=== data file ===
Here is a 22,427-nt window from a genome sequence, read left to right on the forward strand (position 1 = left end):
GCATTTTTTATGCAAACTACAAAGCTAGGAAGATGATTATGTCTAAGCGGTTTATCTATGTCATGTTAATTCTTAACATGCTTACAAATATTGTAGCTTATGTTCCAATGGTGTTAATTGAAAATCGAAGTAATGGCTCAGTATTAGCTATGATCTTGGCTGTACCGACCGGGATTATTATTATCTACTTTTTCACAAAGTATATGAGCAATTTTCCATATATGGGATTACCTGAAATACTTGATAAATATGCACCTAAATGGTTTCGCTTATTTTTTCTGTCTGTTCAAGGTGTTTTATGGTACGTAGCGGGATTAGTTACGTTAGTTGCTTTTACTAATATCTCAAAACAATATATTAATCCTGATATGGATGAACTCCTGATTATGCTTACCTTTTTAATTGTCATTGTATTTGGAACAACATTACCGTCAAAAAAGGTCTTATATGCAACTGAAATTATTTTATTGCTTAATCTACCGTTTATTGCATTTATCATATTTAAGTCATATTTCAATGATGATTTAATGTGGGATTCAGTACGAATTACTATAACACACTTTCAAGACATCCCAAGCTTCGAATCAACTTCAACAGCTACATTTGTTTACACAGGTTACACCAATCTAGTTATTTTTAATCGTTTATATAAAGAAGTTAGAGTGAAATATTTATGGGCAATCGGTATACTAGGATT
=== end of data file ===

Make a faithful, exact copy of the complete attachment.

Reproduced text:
Here is a 22,427-nt window from a genome sequence, read left to right on the forward strand (position 1 = left end):
GCATTTTTTATGCAAACTACAAAGCTAGGAAGATGATTATGTCTAAGCGGTTTATCTATGTCATGTTAATTCTTAACATGCTTACAAATATTGTAGCTTATGTTCCAATGGTGTTAATTGAAAATCGAAGTAATGGCTCAGTATTAGCTATGATCTTGGCTGTACCGACCGGGATTATTATTATCTACTTTTTCACAAAGTATATGAGCAATTTTCCATATATGGGATTACCTGAAATACTTGATAAATATGCACCTAAATGGTTTCGCTTATTTTTTCTGTCTGTTCAAGGTGTTTTATGGTACGTAGCGGGATTAGTTACGTTAGTTGCTTTTACTAATATCTCAAAACAATATATTAATCCTGATATGGATGAACTCCTGATTATGCTTACCTTTTTAATTGTCATTGTATTTGGAACAACATTACCGTCAAAAAAGGTCTTATATGCAACTGAAATTATTTTATTGCTTAATCTACCGTTTATTGCATTTATCATATTTAAGTCATATTTCAATGATGATTTAATGTGGGATTCAGTACGAATTACTATAACACACTTTCAAGACATCCCAAGCTTCGAATCAACTTCAACAGCTACATTTGTTTACACAGGTTACACCAATCTAGTTATTTTTAATCGTTTATATAAAGAAGTTAGAGTGAAATATTTATGGGCAATCGGTATACTAGGATT